Stress proteins and auxiliary anti-stress compounds in intertidal macroalgae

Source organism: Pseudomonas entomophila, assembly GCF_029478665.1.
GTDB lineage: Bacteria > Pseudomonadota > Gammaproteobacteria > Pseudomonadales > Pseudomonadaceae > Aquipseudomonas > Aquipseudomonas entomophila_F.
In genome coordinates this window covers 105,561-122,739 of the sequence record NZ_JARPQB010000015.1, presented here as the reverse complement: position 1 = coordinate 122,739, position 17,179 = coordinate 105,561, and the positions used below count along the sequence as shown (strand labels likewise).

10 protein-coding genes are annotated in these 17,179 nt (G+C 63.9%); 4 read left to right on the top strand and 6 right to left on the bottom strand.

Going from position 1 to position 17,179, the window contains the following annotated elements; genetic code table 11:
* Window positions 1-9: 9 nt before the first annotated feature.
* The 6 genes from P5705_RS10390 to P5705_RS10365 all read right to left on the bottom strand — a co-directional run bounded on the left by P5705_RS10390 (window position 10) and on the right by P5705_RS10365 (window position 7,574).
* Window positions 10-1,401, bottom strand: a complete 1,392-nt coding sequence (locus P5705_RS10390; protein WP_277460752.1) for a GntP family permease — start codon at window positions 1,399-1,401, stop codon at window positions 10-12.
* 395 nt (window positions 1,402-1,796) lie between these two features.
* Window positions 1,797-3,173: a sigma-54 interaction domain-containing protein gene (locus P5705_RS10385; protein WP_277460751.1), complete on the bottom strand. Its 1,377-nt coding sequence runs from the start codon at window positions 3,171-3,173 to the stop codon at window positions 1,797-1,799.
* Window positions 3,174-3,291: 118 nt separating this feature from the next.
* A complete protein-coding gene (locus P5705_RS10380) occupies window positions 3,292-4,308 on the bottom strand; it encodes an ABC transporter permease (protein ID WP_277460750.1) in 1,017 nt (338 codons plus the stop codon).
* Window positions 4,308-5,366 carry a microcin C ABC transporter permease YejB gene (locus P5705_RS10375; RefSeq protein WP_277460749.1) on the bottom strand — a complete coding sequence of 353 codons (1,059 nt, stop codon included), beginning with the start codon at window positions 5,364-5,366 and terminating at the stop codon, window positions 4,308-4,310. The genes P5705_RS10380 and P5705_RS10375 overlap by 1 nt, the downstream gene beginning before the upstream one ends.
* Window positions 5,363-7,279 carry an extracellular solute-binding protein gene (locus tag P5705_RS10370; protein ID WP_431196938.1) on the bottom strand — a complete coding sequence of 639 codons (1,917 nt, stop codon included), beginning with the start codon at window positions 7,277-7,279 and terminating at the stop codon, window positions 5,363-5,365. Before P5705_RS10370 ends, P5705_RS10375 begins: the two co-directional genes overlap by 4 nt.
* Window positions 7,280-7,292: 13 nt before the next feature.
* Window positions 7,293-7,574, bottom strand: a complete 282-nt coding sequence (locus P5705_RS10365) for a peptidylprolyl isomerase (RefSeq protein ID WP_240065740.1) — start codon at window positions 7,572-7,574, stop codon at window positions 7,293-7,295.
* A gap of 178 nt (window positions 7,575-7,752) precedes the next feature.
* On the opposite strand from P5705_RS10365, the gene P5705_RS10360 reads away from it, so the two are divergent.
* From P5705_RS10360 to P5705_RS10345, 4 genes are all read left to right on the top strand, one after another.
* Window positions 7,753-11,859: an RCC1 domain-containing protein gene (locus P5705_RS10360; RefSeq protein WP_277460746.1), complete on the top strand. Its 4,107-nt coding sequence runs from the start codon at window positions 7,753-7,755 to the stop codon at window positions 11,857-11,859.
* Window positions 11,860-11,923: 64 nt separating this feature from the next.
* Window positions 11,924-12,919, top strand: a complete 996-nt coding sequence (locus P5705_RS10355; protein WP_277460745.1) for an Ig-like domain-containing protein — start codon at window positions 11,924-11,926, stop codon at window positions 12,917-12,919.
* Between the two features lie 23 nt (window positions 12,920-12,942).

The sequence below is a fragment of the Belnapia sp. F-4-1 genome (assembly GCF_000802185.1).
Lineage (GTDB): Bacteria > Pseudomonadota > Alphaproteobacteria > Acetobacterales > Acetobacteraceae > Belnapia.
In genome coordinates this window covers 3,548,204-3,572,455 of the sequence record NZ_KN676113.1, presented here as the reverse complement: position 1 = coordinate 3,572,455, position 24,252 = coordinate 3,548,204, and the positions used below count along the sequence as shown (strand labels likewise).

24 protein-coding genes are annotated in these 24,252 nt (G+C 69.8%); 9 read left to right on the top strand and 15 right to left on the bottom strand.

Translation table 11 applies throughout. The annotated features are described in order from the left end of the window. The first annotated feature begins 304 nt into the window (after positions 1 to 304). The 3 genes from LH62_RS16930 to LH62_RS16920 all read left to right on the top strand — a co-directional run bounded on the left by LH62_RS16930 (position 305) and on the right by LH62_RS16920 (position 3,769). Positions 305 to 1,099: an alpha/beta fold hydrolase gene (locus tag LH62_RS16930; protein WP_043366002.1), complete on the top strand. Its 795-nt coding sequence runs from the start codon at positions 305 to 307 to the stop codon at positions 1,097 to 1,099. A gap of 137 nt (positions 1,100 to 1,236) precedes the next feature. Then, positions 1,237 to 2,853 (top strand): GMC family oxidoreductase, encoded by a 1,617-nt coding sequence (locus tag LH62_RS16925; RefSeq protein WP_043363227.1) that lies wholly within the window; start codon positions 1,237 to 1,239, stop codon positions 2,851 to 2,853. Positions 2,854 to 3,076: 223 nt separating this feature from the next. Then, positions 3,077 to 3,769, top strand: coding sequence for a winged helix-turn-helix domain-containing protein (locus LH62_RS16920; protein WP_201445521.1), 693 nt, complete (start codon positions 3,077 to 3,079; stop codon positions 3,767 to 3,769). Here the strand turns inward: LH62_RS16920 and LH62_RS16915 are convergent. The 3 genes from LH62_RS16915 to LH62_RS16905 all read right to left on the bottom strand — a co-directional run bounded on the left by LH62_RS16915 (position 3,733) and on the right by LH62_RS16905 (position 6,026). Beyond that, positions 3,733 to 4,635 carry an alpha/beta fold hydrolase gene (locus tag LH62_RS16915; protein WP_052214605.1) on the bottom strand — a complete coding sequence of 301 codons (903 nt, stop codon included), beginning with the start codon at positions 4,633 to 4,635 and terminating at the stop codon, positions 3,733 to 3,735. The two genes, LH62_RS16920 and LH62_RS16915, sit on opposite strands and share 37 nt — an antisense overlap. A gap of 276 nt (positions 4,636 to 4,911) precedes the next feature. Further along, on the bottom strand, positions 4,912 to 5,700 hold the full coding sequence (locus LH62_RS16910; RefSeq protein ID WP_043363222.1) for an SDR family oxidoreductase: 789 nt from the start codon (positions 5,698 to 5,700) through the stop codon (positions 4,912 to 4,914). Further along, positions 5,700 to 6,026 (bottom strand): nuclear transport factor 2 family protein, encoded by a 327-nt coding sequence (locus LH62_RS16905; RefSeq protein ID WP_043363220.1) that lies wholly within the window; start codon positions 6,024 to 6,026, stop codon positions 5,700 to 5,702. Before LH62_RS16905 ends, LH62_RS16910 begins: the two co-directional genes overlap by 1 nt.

Intertidal macroalgae are exposed to strong variation in the physical environment and thus, diverse anti-stress mechanisms are displayed by these organisms. Stress proteins (also called heat shock proteins, HSPs) have been invoked as potential protective mechanism, especially during stressful action of temperature and solar radiation. Therefore, macroalgae have not normally been used as model organisms in studies of these molecules. The present study compiles the existing information from intertidal species in the context of major factors that have been reported to induce them, e.g. temperature, enhanced solar radiation, contaminants, etc. Additionally, in order to address the question whether the expression of these proteins operates in intertidal macroalgae complementarily with other protective mechanisms, a case study of induction of HSPs after exposure to UV radiation and high temperature in two upper littoral species, Ulva sp. and Porphyra columbina, from southern Chile is presented. In parallel, two well-known responses to stress, photoinhibition of photochemical reactions (Fv/Fm) and ROS scavenging were measured. The results indicated that, although stress proteins were detected in a time span between 3 and 24 h, the responses were not correlated with photochemical and antioxidative response. Overall, the study outlines a potential role of stress proteins in ecophysiological responses developed to cope mainly with high temperature and UV radiation. However, other rapid metabolic adjustments (e.g. high thermo-tolerance of photosynthesis and efficient ROS scavenging), together with other biomolecules (mycosporines, phenols, polyamines, etc.) and morpho-functional adaptations to the intertidal life (e.g. small size, high area/volume ratio) are also important.